This clearly presents me with the fact you have never operated a turbine aircraft in your entire life! Perhaps the Cessna 172 you're flying has an onboard radar!

On my Hawker, its called a transponder. JLM, your flight instructor is calling you in to practice your steep turns.

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JLM 5 years, 11 months ago

I hate to argue with a big Hawker pilot. Kinda like arguing with a bus driver about who has the fastest bus. I usually find guys who brag about their hardware actually have to get pretty close to the fixture not to dribble on their shoes. A bit lightly armed and slow for my taste actually. If you catch my drift, rube. LOL

I hate to confuse things with facts but even little TCAS systems pick up transponder signatures of aircraft on the ground. If the transponder is on Mode S, then the traffic alert will pick it up. What I was talking about was "radar augmented TCAS" which is a new technology and very affordable and which has already been deployed on many modern RJs. It's a very new twist and looks interesting.

These days I am relegated to flying a little turbonormalized A-36, ah, but once upon a time.....! Ooops, gotta go practice my steep turns. Jerk. LOL

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Russell Orms 5 years, 11 months ago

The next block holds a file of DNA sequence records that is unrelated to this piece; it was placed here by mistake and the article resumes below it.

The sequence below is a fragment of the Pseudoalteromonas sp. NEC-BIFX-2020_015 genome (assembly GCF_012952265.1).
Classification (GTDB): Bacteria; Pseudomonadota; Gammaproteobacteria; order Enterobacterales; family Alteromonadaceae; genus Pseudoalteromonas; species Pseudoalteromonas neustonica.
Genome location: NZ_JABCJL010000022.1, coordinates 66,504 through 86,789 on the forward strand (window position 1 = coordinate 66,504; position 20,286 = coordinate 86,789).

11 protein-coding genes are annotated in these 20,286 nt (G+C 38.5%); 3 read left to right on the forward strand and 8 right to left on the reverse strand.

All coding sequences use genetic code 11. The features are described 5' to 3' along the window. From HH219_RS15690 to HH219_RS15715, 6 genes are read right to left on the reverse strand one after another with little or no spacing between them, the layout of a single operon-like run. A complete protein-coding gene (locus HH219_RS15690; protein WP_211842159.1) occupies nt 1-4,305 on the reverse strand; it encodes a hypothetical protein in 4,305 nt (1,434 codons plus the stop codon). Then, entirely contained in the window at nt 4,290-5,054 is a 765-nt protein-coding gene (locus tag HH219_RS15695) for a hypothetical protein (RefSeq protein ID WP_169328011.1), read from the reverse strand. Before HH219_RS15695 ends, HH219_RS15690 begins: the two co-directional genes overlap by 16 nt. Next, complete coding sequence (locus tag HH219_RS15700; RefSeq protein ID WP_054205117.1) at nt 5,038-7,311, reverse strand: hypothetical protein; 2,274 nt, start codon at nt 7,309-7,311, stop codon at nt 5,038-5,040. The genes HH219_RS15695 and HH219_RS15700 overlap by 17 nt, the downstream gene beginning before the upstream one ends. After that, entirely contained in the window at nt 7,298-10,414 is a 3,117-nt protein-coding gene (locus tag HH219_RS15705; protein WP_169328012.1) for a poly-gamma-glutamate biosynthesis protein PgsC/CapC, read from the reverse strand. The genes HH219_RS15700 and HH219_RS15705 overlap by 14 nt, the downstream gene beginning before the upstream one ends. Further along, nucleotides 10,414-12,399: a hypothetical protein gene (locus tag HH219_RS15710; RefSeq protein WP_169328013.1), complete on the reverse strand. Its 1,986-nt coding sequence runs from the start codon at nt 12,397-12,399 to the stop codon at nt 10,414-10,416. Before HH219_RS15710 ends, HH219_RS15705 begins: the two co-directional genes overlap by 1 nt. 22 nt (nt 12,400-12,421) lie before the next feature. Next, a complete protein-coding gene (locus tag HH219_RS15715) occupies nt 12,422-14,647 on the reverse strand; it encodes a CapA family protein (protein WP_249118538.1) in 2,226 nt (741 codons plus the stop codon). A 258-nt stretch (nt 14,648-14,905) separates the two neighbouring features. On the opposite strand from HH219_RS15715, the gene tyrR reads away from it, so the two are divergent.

Ah, i see pilots are as wacky to each other as the potheads

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aichempty 5 years, 11 months ago

The thing I have most often observed about pilots of commuter-size aircraft is that they DON'T LOOK OUT THE FREAKIN' WINDOW!

These guys are accustomed to having every hummingbird pointed out to them by Approach Control and pretty much don't have any external scan going on for traffic, and no development of their peripheral vision.

The airplane on approach to landing should have been able to see the traffic on the ground and act appropriately to avoid a big freakin' deal like this. The fact he called "safe on deck" while still airborne indicates his head was up and locked.

Anyone who is depending on TCAS in a UNICOM field environment is just asking to run up the rear-end of a light aircraft in the pattern.

Complacency kills more pilots and passengers than anything else. Failure to look outside when operating in VFR conditions (even if on an IFR clearance) is gross negligence and this guy got exactly what he deserved.

Oh, by the way -- good luck on getting the job back after 30 days. I suspect the insurance company will take care of that little detail.